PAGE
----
Fly fishing rod

Show us your fabulous fish photos and videos



If you’ve ever spent time on a stream, pond, lake, or ocean with a fishing rod in your hand, you’ve got a story.

Come on, I know you have at least one.

Maybe it was the little mouth you cuddled under a submerged windfall or the silver landlocked salmon that made the leader’s banner fly – as soon as the net was below.

Maybe you’ve found the perfect whirlpool on your favorite creek and made a gorgeous brook trout take on an Adams dry fly. Or, just maybe, you hand pulled a 5 pound togue at the bottom of a deep lake and squeezed it through a hole in the ice.

So what’s the biggest, most unique, or most important fish you’ve ever caught? Better yet, show us your photos and videos!

We are introducing a new feature where you will have the chance to show off your fabulous fish.

I realize that ‘fabulous’ is in the eye of the beholder, but when it comes to the catch of a lifetime, nothing sparks more excitement or better stories than an angler at success that wound up a prize fish.

The point is to have fun seeing the one that hasn’t escaped (at least not until you’ve taken a cell phone photo).

I’m not asking you to “burn” your favorite fishing spot, but we would like you to include your name and hometown, fish species, length and weight (if you know these details) and location. where you caught it. If you absolutely can’t reveal the lake, stream, pond, or ocean it came from, we’ll settle for the city or county.

Just to put you in the right mood to play the game, I’m going to explain my connection to the amazing fish pictured in the attached photo.

Dr William C. Kendall, paternal great-grandfather of BDN Outdoors editor Pete Warner, is pictured with landlocked salmon he captured in 1907 at Sebago Lake in Cumberland County. Send your biggest and best photos of your own fabulous fish to [email protected] Credit: Courtesy of Kent Raymond.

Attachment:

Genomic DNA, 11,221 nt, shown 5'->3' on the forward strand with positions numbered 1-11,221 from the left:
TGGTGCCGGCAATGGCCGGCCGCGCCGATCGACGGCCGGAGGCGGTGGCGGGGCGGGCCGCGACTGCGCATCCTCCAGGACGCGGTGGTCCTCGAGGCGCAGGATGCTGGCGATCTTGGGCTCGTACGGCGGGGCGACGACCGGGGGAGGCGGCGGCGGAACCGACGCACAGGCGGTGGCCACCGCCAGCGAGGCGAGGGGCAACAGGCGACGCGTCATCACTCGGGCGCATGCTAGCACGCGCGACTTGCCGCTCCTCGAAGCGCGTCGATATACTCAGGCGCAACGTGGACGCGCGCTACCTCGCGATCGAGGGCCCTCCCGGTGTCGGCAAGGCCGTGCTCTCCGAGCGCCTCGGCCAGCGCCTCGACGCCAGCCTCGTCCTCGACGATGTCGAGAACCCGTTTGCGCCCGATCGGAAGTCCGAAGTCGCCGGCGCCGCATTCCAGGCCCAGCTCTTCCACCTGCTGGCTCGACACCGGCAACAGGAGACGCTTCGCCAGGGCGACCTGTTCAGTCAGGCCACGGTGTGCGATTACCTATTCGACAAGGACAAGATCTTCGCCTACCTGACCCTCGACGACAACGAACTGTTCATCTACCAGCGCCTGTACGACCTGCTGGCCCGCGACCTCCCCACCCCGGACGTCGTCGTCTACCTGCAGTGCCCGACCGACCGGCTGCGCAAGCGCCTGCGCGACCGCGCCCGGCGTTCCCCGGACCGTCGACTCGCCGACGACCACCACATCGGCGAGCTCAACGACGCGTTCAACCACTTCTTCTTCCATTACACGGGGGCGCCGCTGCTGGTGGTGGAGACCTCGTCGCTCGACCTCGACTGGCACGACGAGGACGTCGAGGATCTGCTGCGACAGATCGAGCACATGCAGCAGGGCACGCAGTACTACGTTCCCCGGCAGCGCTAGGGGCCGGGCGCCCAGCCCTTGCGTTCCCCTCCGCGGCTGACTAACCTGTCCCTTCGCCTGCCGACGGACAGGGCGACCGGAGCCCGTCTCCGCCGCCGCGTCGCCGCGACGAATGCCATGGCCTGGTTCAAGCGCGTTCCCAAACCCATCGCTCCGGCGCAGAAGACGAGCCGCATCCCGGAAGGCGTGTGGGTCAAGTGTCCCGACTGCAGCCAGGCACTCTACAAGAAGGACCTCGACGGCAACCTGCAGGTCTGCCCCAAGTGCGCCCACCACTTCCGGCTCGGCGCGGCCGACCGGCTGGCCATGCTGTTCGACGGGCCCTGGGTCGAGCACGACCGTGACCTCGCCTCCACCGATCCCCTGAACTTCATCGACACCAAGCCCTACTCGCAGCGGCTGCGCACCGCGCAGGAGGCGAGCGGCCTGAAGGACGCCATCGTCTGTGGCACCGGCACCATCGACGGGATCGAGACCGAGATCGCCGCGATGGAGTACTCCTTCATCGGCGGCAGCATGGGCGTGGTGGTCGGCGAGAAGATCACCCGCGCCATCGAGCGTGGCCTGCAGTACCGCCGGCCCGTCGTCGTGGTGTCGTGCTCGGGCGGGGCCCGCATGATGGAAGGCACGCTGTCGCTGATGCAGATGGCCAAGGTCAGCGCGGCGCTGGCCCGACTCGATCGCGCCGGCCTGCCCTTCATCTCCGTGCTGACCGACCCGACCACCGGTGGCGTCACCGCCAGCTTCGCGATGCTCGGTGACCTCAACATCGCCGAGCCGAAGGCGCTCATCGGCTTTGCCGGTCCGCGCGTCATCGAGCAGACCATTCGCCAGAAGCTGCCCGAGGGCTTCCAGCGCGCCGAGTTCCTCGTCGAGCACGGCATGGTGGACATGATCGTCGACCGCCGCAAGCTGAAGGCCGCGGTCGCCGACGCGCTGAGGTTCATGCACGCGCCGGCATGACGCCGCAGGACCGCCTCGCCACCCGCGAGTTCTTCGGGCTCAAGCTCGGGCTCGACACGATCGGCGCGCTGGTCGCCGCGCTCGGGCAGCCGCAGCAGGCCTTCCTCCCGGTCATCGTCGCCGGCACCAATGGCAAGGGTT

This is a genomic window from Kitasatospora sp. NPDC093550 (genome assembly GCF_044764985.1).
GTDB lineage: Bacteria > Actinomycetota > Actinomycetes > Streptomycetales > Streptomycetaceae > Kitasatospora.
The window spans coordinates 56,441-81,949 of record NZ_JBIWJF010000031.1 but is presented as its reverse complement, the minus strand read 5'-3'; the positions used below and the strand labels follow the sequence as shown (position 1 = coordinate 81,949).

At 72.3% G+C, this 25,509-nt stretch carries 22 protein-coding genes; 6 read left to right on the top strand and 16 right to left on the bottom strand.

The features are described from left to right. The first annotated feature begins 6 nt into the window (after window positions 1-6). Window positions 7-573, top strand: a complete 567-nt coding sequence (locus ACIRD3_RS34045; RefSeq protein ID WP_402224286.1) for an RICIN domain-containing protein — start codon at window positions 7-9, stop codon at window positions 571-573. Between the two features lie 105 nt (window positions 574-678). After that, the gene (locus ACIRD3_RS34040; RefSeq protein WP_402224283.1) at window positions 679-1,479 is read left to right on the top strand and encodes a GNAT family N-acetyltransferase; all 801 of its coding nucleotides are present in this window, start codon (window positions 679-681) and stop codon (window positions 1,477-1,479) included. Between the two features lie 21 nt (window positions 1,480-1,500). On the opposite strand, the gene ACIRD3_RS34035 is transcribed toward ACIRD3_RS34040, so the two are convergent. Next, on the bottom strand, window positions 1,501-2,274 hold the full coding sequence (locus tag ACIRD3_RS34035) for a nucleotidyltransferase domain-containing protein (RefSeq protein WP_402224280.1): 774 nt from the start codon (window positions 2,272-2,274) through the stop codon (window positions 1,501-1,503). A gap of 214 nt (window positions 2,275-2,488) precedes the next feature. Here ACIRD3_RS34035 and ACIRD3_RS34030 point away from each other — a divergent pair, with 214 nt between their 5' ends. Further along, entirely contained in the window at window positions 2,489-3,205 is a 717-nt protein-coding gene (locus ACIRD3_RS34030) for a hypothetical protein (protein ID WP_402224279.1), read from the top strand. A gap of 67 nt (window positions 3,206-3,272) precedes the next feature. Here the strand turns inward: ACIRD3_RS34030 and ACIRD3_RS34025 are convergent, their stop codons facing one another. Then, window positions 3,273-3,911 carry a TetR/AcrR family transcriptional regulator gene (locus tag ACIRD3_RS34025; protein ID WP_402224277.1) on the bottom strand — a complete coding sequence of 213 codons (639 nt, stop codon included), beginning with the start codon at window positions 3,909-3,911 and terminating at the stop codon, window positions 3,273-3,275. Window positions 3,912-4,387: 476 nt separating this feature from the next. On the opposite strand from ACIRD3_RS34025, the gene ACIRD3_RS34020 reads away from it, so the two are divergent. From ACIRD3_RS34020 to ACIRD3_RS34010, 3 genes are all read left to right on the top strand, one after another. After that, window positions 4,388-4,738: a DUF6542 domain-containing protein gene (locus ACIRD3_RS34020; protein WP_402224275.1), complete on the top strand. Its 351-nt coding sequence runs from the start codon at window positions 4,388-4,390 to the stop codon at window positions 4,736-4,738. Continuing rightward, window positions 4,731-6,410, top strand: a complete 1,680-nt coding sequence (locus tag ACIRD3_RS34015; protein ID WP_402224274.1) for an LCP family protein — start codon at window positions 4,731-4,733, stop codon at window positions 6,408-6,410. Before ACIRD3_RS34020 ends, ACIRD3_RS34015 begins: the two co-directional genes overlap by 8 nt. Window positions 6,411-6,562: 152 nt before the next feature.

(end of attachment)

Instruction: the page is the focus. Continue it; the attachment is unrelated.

The man pictured is my paternal great-grandfather, Dr. William C. Kendall. He is pictured lifting this incredible landlocked salmon (scientific name: salmo salar Sebago), which he caught on August 1, 1907, fishing at Sebago Lake (home of the landlocked salmon) in Cumberland County.

The length is not recorded in the original photo, but the salmon weighed 16 pounds. It was reportedly landed the same day Edward Blakeley caught his giant 22-pound 8-ounce salmon, also at Sebago.

Blakeley’s fish remains, as far as I know, the state record for the species.

Now it’s your turn. Let the bragging begin.

If you have a fabulous fish photo to share, send it to [email protected] and tell us: “I consent to the BDN using my photo.” If you are unable to view the photo or video mentioned in this story, go to bangordailynews.com.



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